She was selected by the caucus to lead the party on a temporary basis in the wake of Stephen Harper’s resignation in 2015.
During her tenure as health minister in the Harper government, Ambrose was a staunch opponent of storefront marijuana dispensaries, repeatedly calling for Vancouver police crackdowns.
In 2015, she angered many cannabis advocates by claiming on CBC’s On the Coast program that marijuana is not a medicine.
Two years earlier, Ambrose quashed a Health Canada decision to allow some Vancouver doctors to prescribe heroin to addicts who weren’t responding to other approaches.
That led to a blistering column by Dr. Gabor Maté, who referred to Ambrose as Canada’s minister of disease.
“There has been no sign that you or your government pay the least attention to scientific data in formulating drug policies,” Maté wrote. “It would be helpful if you were to cite publicly which studies you have consulted, which ones support your position, or how the many that do not may be lacking in scientific acumen, method, or objectivity.”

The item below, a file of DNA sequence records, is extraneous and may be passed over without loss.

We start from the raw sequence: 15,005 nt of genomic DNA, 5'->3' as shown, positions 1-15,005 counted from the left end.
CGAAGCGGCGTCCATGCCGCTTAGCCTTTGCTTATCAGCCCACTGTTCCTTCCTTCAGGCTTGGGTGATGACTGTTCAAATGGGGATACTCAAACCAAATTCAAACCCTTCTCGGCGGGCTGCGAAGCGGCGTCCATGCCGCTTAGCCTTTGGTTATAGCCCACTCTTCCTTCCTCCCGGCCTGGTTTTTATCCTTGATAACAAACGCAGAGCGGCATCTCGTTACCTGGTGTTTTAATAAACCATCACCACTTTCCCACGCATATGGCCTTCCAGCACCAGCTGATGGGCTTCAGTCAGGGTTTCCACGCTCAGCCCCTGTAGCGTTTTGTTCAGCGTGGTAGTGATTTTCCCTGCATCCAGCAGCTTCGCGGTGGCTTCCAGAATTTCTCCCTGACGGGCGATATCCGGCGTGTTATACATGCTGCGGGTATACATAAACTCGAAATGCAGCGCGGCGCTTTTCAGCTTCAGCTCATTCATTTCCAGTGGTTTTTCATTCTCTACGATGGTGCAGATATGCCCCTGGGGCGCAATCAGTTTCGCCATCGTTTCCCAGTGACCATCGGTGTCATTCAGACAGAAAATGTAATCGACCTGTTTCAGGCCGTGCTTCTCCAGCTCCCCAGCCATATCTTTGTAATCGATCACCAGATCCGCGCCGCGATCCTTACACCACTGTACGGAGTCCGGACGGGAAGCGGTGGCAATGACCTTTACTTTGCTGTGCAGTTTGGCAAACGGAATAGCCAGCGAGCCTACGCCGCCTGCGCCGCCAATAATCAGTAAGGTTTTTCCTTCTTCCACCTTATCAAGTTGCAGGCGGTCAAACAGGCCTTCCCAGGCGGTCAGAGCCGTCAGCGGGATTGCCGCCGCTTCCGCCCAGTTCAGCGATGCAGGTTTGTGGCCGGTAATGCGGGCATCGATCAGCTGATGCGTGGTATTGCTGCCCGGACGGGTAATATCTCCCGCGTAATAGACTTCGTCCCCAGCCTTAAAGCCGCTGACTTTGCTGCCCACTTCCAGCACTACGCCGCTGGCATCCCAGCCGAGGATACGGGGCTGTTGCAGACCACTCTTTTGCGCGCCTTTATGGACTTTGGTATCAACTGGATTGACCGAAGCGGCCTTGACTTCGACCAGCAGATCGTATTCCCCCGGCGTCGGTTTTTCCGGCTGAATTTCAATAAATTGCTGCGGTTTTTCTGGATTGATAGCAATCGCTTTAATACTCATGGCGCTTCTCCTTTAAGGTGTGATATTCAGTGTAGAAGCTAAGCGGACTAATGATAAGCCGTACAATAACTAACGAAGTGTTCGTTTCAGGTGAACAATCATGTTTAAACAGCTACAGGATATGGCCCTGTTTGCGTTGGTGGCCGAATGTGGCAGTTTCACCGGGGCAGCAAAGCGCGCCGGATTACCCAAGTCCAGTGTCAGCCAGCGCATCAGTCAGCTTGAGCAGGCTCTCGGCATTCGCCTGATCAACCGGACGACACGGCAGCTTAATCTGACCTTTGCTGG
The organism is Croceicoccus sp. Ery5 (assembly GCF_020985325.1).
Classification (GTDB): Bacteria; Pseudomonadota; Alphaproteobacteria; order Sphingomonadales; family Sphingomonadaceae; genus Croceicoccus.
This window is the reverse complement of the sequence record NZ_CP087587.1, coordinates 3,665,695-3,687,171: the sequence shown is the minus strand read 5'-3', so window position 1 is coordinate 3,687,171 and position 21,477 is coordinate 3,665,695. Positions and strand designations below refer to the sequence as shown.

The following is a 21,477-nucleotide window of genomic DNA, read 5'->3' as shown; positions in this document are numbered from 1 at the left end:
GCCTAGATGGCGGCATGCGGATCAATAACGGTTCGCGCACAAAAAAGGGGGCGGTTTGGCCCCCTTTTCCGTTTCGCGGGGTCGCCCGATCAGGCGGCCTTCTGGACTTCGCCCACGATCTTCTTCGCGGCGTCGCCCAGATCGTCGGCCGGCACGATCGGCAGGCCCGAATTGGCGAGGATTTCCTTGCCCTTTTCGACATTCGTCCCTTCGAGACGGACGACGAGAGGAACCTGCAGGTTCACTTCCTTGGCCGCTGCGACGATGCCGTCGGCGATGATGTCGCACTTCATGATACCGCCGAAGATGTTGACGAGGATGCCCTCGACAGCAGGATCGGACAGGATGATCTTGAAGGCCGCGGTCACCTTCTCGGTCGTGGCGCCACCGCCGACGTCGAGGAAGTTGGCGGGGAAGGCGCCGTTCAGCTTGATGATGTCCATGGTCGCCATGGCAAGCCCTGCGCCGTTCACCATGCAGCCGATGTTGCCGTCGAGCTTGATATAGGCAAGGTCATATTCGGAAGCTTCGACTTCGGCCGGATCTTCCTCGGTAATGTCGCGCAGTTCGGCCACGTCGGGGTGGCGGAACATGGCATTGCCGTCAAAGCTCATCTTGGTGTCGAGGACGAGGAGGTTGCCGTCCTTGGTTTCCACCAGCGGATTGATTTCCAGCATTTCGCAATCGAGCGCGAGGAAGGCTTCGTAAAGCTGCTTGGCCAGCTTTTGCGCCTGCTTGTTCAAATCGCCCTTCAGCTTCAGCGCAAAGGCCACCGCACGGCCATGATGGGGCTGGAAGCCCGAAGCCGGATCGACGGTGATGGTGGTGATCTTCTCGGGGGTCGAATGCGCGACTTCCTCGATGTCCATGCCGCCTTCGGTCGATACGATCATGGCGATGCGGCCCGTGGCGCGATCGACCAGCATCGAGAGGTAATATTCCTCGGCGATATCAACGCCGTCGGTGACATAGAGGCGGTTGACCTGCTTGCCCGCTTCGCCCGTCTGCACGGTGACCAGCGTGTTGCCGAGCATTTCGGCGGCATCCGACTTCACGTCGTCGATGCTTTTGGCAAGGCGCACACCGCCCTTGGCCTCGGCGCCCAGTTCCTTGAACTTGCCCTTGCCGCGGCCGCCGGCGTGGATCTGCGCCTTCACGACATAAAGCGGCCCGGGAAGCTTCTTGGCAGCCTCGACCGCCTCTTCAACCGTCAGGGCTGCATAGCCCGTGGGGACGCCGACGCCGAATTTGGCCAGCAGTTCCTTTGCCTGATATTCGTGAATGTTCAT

The Straight’s Travis Lupick has tried without success to interview Ambrose about her party’s stance on the fentanyl crisis. In 2014, he revealed that as health minister, she made a regulation change that banned B.C. doctors from prescribing heroin without any scientific evidence to support her decision.
The current frontrunner in the Conservative leadership race is widely believed to be Quebec MP Maxime Bernier.
Bernier has hinted on the CBC program Power & Politics that he supports marijuana legalization. His campaign has been endorsed by the Prince of Pot, Marc Emery.
Bernier also gained an endorsement from former Conservative leadership candidate Kevin O’Leary, who supports marijuana legalization.
In a profile in last weekend’s Globe and Mail, Bernier declared that his “main political role models are former British prime minister Margaret Thatcher and ex-Texas GOP Congressman Ron Paul”.
“He’s also a fan of thinkers such as writer Ayn Rand and economist Friedrich Hayek, whose ideas pepper his speeches and influence his platform,” wrote Globe writer Daniel Leblanc.